Crossin’ the Creek: A How-to Guide to Safe Stream Crossings

Read on to find out how to safely cross any streams you encounter on your next hike with this handy guide by Camping & Hiking Expert Alex L.

Someone in pants and duck boots crosses a stream. One of their feet splashes in the water.

Photo courtesy of pexels

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Whether you’re taking a jog in the park, backpacking through the wilderness, or are out on a call with Venkman and the Ghostbusters team, sometimes you need to cross streams. In all seriousness though, getting across streams and tributaries is a challenge that many of us face when out hiking. It may seem like a straightforward task, but being prepared before you hit the trail can help you have a more fun and safer outing. Unfortunately, I can’t help you when it comes to fighting ghosts, but read on for some tips and tricks about how to safely cross streams while fighting cabin fever and getting outdoors.

The first thing you should do before any hike is just a little bit of research! There are great sites out there like AllTrails, Hiking Project, or even TripAdvisor that can give you a sense of what your hike is like before you even start to load your pack. From user reviews, park updates, difficulty levels, and photos, proper planning can help you know beforehand if a bridge is out, if water levels are high, and how confident you may need to be in your footing and gear to get across a stream you’ll encounter on the trail. All of this is really helpful information, and you should trust the experts! Don’t bite off more than you can chew if you’re new to the sport or the area, or if you don’t have the right footwear to cross water you know you’ll encounter along the way.

We all know that gear is important, and the right gear for you will make or break your experience crossing streams when on the trail. For some folks, a sturdy waterproof boot with slip-resistant grip will be the best for hopping along those slippery rocks. For others, a nice pair of hiking sandals, like Keens, are perfect for getting right in the water and crossing with comfort. Some find trekking poles a necessity for crossing water, while others would just as soon grab a stick from the ground.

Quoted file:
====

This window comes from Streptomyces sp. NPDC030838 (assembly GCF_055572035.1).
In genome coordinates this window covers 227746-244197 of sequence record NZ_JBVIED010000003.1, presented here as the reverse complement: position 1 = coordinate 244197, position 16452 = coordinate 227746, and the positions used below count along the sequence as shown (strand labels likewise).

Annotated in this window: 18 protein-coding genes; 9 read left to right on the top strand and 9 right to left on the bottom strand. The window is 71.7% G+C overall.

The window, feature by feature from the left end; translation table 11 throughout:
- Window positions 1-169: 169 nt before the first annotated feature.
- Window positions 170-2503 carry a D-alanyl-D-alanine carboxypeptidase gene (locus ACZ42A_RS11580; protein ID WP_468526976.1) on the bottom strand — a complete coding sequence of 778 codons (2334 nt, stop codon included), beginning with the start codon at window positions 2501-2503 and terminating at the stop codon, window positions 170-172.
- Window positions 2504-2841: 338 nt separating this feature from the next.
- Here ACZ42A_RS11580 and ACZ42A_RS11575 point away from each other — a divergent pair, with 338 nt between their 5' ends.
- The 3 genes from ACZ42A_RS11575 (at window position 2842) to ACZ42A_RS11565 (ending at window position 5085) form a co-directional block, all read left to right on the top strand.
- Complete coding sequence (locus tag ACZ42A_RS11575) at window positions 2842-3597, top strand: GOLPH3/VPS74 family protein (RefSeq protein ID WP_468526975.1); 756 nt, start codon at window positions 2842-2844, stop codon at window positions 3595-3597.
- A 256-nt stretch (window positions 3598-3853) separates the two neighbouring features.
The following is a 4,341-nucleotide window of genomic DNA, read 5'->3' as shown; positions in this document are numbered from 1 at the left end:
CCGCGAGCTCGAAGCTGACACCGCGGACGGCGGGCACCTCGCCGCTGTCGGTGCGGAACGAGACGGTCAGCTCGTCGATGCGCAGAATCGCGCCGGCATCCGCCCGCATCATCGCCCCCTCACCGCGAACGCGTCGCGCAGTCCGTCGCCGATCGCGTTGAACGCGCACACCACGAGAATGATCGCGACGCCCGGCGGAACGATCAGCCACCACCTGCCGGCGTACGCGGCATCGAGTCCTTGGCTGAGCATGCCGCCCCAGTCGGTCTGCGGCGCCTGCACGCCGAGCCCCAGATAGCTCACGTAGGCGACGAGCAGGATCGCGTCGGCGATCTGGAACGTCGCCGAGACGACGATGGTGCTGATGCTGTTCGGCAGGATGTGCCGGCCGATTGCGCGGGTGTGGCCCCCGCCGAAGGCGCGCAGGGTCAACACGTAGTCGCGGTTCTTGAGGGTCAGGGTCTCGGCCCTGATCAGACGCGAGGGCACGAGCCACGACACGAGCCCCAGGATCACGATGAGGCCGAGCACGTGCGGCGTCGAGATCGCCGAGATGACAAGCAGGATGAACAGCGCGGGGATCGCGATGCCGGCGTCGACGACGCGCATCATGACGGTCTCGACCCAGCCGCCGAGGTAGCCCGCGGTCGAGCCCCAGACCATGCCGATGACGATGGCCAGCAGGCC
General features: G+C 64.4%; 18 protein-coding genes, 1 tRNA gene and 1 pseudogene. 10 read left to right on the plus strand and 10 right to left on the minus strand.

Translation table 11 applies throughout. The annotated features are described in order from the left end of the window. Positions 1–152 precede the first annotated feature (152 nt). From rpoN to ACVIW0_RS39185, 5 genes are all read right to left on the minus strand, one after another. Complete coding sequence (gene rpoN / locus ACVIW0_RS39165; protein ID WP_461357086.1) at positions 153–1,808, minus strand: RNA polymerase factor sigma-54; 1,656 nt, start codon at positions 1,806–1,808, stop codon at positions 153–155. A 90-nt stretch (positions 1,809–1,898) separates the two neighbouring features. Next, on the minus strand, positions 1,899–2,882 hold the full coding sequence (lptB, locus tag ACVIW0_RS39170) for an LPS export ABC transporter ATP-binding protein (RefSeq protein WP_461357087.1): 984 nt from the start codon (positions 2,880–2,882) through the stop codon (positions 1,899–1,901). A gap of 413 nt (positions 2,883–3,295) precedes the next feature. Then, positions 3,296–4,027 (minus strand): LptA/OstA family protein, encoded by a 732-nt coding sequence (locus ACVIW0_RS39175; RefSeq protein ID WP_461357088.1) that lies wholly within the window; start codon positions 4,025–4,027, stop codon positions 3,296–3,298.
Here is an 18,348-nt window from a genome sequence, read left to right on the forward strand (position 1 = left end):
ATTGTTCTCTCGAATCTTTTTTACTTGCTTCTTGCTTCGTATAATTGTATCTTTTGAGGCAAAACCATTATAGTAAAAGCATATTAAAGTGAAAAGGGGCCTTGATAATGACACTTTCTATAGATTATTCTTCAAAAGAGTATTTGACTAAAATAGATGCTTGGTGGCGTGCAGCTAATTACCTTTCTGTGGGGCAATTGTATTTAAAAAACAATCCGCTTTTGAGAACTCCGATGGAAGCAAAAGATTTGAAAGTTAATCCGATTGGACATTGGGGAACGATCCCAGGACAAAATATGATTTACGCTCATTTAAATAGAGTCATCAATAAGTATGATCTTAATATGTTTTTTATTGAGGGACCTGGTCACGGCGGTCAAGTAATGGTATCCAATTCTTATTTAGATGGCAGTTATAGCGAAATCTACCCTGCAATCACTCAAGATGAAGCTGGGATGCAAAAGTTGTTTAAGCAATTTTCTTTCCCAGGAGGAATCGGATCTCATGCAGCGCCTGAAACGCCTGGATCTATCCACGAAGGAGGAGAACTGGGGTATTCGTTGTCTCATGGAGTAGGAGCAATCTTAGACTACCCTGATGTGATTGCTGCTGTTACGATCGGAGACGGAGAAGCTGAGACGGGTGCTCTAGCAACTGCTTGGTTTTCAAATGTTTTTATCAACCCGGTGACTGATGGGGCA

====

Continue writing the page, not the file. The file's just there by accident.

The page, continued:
An image of a stream through a forest in autumn.

Photo by Marta Wave

Everyone’s gear needs and comforts are different, but all are equally important when it comes to a potentially dangerous situation like crossing water. Speak to your Curated Expert about your abilities, preferences, goals, and needs to make sure you have what you need for wherever your travels may take you, especially if they take you across any water!

Once you’re prepared with your intel and your gear (and your map), it’s time to take a hike! When out on the trail, you may encounter a number of different types of stream crossings, which I’ve roughly lumped into two categories: Bridges and not bridges. It’s important to note that from here on out, we’ll be specifically discussing streams and smaller tributaries — that is to say that none of the crossings I’ll mention will require any swimming or boating.

Crossing rivers is an entirely different ball game that could require specific gear, abilities, or a different route, and it can be far more dangerous than crossing streams and tributaries, even with proper preparation. Always use caution when crossing water, regardless of where you are or what the crossing may look like.

Bridges

A man crosses a stream by walking on a log over the water.

Photo by Moon Chacha

Let’s start with what can be the easiest type of crossing, bridges! Typically, if there is a bridge over a stream or tributary, it means that the water would be too difficult or dangerous to cross without it. If the bridge is out and the stream is not rerouted or dried up, play it safe and find an alternative route. Even shallow water can have quick currents that will take your feet right out from under you. That bridge was built for a reason, so let’s heed the warnings of those who made it happen.

If the bridge is there, it’s still important to assess its safety before you cross. If it’s a larger, built-up structure with handrails and clear supports, go ahead and cross like you would on any other part of the trail — hooray for the marvels of engineering! Other bridges may be quite a bit more rustic, though. With these, there are a few things you should keep an eye out for. Are there holes or missing boards on the floor? How many? Does the wood look rotten? Are the handrails complete and sturdy? Use your eyes, a gentle toe tap, and a shake of the rails to make sure the bridge isn’t more dangerous than the rushing water it’s crossing, or you may be in for an unpleasant or unsafe excursion. Once you’ve determined that it is safe to cross, there are a few simple practices that will keep you safe, no matter what the bridge is like.

Firstly, cross the bridge one at a time, particularly on older or smaller bridges. Some of these bridges may no longer be equipped to handle the weight of multiple hikers and their gear. It takes only a minute or two longer but can be the difference between safe passage and a wet hike.

A bunch of people pile onto a wooden bridge and smile for the camera.

A prime example of how NOT to cross a bridge with your buddies, courtesy of yours truly. Photo by Alex Lola